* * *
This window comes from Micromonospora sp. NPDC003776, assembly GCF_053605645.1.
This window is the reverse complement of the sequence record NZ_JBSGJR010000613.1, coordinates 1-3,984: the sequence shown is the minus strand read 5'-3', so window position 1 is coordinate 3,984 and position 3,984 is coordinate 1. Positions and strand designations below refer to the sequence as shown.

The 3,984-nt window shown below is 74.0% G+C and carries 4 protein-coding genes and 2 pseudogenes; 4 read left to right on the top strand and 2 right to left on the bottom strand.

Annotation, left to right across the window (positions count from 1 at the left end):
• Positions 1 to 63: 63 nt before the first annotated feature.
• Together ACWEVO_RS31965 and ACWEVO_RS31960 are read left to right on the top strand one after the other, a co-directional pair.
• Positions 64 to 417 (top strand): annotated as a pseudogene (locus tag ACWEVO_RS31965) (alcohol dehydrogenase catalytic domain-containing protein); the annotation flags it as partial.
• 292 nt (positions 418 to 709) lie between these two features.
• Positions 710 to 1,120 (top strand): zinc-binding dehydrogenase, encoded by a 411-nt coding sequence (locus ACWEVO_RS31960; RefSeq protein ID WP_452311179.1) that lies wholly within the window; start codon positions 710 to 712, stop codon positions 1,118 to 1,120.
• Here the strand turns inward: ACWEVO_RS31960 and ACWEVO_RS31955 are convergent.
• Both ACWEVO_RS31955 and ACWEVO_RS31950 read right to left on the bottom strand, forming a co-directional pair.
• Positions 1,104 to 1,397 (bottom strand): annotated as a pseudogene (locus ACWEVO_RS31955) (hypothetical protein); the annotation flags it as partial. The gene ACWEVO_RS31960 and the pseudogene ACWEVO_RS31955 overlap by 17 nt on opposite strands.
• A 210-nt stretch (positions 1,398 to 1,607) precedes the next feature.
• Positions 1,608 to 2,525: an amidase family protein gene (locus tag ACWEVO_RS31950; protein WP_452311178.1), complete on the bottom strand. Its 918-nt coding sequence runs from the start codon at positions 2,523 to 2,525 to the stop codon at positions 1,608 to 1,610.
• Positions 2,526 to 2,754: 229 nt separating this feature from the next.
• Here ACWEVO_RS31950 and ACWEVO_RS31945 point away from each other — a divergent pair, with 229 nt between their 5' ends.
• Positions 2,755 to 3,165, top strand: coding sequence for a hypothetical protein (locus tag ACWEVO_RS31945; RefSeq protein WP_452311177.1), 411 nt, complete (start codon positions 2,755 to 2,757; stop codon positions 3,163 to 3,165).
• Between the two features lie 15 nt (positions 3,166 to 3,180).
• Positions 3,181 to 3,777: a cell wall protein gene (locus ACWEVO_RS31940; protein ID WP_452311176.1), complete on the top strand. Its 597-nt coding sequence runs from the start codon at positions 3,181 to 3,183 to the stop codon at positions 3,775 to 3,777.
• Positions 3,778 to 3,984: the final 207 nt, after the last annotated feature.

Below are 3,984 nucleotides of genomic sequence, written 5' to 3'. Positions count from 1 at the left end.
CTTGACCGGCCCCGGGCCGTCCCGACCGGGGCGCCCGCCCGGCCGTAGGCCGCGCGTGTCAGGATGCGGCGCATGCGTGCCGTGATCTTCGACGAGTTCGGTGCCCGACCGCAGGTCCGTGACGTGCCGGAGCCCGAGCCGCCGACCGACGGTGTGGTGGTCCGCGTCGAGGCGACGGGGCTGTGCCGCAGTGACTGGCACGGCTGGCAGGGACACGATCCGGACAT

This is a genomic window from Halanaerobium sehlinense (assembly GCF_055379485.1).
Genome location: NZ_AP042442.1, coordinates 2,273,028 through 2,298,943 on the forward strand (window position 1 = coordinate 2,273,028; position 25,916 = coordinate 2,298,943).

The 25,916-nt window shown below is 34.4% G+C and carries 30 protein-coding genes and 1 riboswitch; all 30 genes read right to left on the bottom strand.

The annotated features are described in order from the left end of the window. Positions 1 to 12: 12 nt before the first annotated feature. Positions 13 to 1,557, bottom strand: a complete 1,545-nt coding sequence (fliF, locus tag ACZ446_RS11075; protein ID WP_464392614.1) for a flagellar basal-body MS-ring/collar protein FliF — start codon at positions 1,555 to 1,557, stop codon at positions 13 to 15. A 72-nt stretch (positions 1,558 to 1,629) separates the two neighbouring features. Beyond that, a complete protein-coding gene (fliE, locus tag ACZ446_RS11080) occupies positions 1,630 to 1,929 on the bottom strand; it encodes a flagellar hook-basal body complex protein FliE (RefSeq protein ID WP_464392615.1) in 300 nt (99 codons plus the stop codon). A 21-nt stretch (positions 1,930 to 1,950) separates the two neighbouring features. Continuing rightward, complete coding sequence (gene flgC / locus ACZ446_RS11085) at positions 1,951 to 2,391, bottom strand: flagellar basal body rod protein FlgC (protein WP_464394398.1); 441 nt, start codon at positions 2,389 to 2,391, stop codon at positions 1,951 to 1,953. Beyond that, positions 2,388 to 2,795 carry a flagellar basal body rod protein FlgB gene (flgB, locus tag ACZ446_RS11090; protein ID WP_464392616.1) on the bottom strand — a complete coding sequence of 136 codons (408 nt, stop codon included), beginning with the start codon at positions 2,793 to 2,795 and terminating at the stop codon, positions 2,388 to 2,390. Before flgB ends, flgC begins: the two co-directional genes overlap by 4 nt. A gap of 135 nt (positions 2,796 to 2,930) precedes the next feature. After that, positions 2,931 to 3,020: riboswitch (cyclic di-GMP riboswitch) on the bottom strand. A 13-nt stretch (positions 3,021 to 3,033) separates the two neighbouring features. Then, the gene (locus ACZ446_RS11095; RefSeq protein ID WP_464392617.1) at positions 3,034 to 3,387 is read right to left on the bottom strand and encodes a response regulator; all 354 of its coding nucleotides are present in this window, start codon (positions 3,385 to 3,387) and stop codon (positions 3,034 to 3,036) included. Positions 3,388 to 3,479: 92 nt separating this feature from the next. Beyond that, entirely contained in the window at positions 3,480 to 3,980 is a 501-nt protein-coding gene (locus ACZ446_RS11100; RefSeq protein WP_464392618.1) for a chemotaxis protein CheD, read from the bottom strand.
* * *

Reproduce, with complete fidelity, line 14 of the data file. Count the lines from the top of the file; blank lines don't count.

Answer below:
• Positions 1,608 to 2,525: an amidase family protein gene (locus tag ACWEVO_RS31950; protein WP_452311178.1), complete on the bottom strand. Its 918-nt coding sequence runs from the start codon at positions 2,523 to 2,525 to the stop codon at positions 1,608 to 1,610.